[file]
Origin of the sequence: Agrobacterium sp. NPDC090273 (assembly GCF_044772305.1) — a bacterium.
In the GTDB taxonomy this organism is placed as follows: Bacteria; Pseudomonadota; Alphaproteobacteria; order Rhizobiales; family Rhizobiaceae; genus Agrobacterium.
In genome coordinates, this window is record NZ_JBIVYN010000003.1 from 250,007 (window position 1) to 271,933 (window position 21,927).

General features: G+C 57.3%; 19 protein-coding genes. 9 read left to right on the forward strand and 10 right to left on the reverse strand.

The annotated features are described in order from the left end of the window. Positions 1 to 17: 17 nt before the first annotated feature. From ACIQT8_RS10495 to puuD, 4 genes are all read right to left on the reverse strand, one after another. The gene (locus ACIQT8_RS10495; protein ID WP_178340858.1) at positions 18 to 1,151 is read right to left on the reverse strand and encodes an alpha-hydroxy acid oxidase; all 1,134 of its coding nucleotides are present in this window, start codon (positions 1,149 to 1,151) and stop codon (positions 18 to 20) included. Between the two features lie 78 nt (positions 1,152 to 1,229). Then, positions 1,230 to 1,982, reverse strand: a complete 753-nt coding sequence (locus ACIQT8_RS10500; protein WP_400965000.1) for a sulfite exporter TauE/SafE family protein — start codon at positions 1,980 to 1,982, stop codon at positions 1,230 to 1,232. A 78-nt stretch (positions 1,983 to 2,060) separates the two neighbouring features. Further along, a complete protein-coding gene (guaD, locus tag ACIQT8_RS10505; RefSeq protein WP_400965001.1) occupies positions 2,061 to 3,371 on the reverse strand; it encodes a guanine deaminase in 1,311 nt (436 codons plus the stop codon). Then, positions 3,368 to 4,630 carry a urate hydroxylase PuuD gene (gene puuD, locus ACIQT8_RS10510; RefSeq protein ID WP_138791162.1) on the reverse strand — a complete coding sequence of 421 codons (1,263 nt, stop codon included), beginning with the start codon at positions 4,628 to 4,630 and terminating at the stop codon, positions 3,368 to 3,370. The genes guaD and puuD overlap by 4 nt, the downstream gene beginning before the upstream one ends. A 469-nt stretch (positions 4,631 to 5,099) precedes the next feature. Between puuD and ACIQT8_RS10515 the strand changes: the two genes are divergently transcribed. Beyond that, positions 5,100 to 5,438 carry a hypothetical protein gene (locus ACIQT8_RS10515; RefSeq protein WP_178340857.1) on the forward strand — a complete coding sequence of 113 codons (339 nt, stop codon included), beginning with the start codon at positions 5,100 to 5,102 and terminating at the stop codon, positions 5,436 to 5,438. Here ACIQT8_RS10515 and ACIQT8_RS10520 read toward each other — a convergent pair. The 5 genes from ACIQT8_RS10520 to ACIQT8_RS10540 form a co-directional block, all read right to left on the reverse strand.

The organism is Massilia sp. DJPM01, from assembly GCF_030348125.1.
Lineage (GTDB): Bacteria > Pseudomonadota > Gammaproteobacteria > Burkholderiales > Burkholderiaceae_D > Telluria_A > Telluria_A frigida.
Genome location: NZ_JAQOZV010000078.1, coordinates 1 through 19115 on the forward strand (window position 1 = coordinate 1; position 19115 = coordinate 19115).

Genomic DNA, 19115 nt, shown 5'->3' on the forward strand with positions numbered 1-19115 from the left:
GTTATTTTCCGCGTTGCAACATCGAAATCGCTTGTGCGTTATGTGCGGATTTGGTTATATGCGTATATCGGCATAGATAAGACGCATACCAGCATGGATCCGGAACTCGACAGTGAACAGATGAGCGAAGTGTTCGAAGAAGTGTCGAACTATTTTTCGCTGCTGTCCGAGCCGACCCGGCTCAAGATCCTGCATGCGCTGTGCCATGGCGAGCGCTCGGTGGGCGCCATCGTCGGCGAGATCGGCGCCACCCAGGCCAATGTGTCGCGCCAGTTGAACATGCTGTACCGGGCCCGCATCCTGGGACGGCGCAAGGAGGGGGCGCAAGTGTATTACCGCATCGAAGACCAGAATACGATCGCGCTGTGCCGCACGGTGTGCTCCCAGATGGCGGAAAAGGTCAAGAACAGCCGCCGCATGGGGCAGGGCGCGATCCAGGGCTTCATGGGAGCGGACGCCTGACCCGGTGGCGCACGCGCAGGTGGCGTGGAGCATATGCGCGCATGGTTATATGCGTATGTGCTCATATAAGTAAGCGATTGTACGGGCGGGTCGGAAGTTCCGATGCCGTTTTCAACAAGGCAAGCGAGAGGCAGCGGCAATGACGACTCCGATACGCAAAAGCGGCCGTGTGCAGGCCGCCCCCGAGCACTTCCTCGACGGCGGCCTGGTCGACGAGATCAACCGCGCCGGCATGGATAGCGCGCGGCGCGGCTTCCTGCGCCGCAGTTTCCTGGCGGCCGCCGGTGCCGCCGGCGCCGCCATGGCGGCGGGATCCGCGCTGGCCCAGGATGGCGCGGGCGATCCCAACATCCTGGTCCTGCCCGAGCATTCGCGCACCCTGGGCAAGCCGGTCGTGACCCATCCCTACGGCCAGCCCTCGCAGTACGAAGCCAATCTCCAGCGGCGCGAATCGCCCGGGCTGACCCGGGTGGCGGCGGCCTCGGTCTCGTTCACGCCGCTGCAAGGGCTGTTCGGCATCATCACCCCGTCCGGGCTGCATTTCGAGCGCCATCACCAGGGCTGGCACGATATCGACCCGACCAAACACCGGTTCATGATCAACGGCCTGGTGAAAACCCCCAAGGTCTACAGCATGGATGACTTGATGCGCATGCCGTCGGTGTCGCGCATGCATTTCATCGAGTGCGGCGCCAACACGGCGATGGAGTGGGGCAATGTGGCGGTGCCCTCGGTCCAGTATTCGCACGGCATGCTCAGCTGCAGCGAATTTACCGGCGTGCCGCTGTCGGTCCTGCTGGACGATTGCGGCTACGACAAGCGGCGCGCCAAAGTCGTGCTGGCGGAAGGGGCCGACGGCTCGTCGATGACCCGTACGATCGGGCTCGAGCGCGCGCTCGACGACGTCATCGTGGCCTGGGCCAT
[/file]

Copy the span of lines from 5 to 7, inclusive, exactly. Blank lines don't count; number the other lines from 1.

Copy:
The annotated features are described in order from the left end of the window. Positions 1 to 17: 17 nt before the first annotated feature. From ACIQT8_RS10495 to puuD, 4 genes are all read right to left on the reverse strand, one after another. The gene (locus ACIQT8_RS10495; protein ID WP_178340858.1) at positions 18 to 1,151 is read right to left on the reverse strand and encodes an alpha-hydroxy acid oxidase; all 1,134 of its coding nucleotides are present in this window, start codon (positions 1,149 to 1,151) and stop codon (positions 18 to 20) included. Between the two features lie 78 nt (positions 1,152 to 1,229). Then, positions 1,230 to 1,982, reverse strand: a complete 753-nt coding sequence (locus ACIQT8_RS10500; protein WP_400965000.1) for a sulfite exporter TauE/SafE family protein — start codon at positions 1,980 to 1,982, stop codon at positions 1,230 to 1,232. A 78-nt stretch (positions 1,983 to 2,060) separates the two neighbouring features. Further along, a complete protein-coding gene (guaD, locus tag ACIQT8_RS10505; RefSeq protein WP_400965001.1) occupies positions 2,061 to 3,371 on the reverse strand; it encodes a guanine deaminase in 1,311 nt (436 codons plus the stop codon). Then, positions 3,368 to 4,630 carry a urate hydroxylase PuuD gene (gene puuD, locus ACIQT8_RS10510; RefSeq protein ID WP_138791162.1) on the reverse strand — a complete coding sequence of 421 codons (1,263 nt, stop codon included), beginning with the start codon at positions 4,628 to 4,630 and terminating at the stop codon, positions 3,368 to 3,370. The genes guaD and puuD overlap by 4 nt, the downstream gene beginning before the upstream one ends. A 469-nt stretch (positions 4,631 to 5,099) precedes the next feature. Between puuD and ACIQT8_RS10515 the strand changes: the two genes are divergently transcribed. Beyond that, positions 5,100 to 5,438 carry a hypothetical protein gene (locus ACIQT8_RS10515; RefSeq protein WP_178340857.1) on the forward strand — a complete coding sequence of 113 codons (339 nt, stop codon included), beginning with the start codon at positions 5,100 to 5,102 and terminating at the stop codon, positions 5,436 to 5,438. Here ACIQT8_RS10515 and ACIQT8_RS10520 read toward each other — a convergent pair. The 5 genes from ACIQT8_RS10520 to ACIQT8_RS10540 form a co-directional block, all read right to left on the reverse strand.

The organism is Massilia sp. DJPM01, from assembly GCF_030348125.1.
Lineage (GTDB): Bacteria > Pseudomonadota > Gammaproteobacteria > Burkholderiales > Burkholderiaceae_D > Telluria_A > Telluria_A frigida.